Wednesday, September 05, 2012

A dose of hope for America

Well now, who knew that Cory Booker was almost an Iowa boy, descended from great-grandparents who came from Alabama in search of opportunity to the coal mines of legendary Buxton, just down the road in Monroe County? And that his 94-year-old grandmother and her siblings were born and raised in Des Moines?

All sorts of interesting and inspiring stuff this week as the Democratic National Convention launches in Charlotte --- an energized rainbow coalition contrast to the sad spectacle of scared old white people and their shape-shifting "nice guy" leader huddled in Tampa last week, strategizing to resist --- even undo ---progress.

Newark, N.J., Mayor Booker (left) talked about his family ties to the nation's first caucus state Monday during a meeting with Iowa delegates, then on Tuesday delivered a powerful not-in-prime-time speech presenting the party platform --- including economic renewal that benefits everyone (not just those with as much if not more money than Mitt Romney) and commitments to marriage equality, the rights of women to deal with their own reproductive issues and universal access to affordable health care.

But Tuesday evening belonged to Michelle Obama and Julian Castro. Wasn't Obama's speech amazing? One of the great strengths of Democrats is our ability to find candidates with spouses of equal stature --- Eleanor Roosevelt, Jacqueline Kennedy Onassis, Hillary Clinton --- and now Michelle Obama. That ability gives a guy hope for the day when the focus will shift to nominating a presidential candidate with a First Gentleman of similar stature.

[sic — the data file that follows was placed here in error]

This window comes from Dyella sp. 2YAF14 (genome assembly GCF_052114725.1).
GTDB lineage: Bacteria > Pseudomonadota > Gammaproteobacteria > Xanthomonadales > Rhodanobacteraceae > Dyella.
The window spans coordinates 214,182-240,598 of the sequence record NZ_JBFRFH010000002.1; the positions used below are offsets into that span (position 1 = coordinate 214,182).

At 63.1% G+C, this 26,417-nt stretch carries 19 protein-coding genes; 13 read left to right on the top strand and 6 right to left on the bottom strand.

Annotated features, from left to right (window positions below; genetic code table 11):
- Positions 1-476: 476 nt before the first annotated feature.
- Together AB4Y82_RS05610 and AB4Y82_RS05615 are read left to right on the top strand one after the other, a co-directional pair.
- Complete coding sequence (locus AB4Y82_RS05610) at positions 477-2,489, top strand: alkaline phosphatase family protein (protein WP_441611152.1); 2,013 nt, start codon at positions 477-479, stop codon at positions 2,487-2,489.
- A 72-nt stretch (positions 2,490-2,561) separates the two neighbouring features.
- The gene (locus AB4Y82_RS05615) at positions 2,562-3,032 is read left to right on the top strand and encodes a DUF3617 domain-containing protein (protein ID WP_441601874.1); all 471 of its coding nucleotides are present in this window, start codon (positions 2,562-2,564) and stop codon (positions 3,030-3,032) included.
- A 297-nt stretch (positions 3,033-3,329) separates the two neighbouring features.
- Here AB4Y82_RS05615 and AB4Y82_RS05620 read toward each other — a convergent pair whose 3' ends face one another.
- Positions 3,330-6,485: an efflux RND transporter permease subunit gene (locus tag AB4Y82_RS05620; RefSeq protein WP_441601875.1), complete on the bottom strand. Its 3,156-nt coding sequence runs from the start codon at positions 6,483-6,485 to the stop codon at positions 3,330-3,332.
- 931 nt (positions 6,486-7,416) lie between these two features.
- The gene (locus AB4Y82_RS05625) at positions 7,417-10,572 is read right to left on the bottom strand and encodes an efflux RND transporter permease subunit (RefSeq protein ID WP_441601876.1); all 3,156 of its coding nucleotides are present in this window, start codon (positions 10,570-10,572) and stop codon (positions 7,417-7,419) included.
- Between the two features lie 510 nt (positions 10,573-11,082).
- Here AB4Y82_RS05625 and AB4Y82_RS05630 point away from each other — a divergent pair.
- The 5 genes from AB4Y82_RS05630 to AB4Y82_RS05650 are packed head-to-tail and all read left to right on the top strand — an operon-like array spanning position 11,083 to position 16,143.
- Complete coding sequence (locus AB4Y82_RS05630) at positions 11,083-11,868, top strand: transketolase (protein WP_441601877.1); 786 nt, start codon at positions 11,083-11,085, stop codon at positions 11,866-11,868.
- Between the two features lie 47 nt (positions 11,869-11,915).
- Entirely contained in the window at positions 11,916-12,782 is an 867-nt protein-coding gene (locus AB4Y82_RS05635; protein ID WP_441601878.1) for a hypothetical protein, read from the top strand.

And it will be interesting to see where Castro, now mayor of San Antonio, goes. How cool would it be if at the end of a few more four-year cycles we could have a president with Hispanic roots in the White House? Castro certainly looks as if he could be a candidate for that, given a few more years of experience. He's got a twin brother, too --- just in case.

Despite occasional setbacks, Democrats are the future. That doesn't mean the Republican party is without potential to become a powerful, progressive and constructive balancing agent. Just that it's going to take a lot of funerals to get rid of the old, wizened and terrified white patriarchy and their right wing Christianist masters; and a lot of guts and infusions of youth to cut loose from those sad racist, sexist and homophobic burdens.


Anonymous said...

Frank, Thank you for your way with words--you have expressed my sentiments perfectly. Virginia

Anonymous said...

Exactly!! Mary